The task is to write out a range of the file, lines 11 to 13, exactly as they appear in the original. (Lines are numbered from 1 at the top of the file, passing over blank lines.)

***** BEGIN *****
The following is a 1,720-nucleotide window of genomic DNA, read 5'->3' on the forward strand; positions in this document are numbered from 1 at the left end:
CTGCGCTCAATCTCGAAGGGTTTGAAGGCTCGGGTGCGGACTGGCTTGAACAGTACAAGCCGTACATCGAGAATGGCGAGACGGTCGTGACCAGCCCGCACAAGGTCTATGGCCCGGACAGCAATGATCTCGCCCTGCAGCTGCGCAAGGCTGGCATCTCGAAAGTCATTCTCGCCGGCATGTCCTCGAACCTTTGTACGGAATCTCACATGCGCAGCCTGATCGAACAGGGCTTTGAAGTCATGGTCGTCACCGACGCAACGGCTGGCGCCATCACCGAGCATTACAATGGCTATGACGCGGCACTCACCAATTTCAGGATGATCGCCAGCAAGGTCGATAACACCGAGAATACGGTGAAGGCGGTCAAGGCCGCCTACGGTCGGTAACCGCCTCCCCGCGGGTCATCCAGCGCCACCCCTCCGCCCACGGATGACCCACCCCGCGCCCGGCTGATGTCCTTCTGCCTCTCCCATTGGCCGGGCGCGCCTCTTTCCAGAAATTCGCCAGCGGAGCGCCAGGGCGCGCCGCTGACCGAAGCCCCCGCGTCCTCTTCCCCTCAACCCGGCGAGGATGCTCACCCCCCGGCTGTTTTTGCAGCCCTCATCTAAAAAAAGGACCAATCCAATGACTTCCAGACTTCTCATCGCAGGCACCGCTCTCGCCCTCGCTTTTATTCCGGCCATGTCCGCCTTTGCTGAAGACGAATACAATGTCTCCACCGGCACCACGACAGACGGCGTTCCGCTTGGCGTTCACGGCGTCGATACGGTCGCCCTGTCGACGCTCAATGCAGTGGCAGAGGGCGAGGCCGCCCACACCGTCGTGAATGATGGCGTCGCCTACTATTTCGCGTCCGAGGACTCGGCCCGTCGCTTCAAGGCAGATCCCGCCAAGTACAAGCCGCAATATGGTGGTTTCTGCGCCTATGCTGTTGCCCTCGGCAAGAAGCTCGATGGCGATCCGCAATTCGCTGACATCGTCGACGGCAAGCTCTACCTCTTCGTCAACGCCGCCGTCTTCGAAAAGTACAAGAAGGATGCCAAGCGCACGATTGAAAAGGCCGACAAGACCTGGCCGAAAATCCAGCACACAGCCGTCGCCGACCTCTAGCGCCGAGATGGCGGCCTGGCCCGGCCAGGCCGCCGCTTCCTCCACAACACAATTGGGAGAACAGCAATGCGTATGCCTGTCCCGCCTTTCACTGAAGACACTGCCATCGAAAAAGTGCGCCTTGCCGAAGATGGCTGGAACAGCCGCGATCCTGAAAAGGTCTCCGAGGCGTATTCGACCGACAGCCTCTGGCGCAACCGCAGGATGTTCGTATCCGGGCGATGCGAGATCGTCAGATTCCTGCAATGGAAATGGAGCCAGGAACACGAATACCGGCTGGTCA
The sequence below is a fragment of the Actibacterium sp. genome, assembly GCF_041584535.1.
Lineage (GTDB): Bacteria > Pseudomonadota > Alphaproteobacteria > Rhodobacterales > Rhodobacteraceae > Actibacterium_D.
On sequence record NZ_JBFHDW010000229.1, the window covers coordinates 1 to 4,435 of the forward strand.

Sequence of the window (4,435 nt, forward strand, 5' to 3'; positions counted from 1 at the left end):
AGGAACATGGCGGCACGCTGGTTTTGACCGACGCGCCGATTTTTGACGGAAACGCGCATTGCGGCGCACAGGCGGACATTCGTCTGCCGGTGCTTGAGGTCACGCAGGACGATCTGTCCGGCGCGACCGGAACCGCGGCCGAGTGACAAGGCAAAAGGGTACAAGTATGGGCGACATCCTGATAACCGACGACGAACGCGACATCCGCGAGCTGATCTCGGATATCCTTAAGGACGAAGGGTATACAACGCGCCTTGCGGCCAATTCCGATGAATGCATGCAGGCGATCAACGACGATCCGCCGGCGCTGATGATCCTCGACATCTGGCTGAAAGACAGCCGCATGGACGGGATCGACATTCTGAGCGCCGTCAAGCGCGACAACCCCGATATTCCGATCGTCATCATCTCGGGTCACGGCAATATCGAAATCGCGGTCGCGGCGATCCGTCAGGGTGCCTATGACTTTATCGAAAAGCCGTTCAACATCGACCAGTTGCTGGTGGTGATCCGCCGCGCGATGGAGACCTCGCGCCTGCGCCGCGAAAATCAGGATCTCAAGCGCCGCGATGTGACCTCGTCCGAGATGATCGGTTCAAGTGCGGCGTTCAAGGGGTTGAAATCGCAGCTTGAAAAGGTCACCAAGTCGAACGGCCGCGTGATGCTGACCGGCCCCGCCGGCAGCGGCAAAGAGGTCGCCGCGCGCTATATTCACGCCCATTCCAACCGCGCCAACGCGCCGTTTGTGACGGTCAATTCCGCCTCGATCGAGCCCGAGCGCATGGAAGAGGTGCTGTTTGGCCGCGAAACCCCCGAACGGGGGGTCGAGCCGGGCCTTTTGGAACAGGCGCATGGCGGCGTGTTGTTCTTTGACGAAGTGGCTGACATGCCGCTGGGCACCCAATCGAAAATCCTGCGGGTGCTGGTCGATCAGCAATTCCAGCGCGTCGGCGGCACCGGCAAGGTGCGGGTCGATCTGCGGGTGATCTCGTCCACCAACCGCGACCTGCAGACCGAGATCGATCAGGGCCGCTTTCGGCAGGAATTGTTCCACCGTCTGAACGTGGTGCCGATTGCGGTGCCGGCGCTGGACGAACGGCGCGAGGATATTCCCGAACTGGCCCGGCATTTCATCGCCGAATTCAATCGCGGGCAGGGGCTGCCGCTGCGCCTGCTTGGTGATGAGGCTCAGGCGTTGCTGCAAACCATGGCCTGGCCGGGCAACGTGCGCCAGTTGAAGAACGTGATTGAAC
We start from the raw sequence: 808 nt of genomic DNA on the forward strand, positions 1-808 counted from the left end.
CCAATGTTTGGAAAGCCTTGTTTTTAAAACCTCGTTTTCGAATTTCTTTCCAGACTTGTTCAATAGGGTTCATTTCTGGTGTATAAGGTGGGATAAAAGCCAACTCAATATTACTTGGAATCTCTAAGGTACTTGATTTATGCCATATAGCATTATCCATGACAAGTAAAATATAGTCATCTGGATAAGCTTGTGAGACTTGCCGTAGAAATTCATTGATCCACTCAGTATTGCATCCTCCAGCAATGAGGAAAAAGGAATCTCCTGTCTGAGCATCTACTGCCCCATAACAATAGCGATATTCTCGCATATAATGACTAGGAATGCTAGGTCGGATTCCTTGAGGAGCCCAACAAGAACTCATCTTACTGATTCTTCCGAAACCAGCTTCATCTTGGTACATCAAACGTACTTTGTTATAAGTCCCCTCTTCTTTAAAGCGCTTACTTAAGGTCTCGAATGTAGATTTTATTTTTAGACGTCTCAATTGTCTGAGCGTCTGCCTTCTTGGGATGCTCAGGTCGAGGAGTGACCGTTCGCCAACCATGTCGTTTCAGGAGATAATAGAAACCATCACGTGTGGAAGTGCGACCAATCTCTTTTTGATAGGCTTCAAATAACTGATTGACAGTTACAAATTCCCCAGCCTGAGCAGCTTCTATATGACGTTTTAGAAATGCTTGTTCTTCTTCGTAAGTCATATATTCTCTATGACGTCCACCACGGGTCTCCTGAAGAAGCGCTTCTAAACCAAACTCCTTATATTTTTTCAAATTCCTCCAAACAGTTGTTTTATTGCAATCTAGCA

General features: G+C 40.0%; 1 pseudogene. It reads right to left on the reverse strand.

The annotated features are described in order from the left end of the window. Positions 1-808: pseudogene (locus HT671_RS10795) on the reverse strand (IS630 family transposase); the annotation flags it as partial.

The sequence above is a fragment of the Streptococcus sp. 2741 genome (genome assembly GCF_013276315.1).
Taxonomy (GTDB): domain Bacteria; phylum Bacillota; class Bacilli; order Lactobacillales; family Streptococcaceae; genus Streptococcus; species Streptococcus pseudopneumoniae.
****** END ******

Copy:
The annotated features are described in order from the left end of the window. Positions 1-808: pseudogene (locus HT671_RS10795) on the reverse strand (IS630 family transposase); the annotation flags it as partial.

The sequence above is a fragment of the Streptococcus sp. 2741 genome (genome assembly GCF_013276315.1).
Taxonomy (GTDB): domain Bacteria; phylum Bacillota; class Bacilli; order Lactobacillales; family Streptococcaceae; genus Streptococcus; species Streptococcus pseudopneumoniae.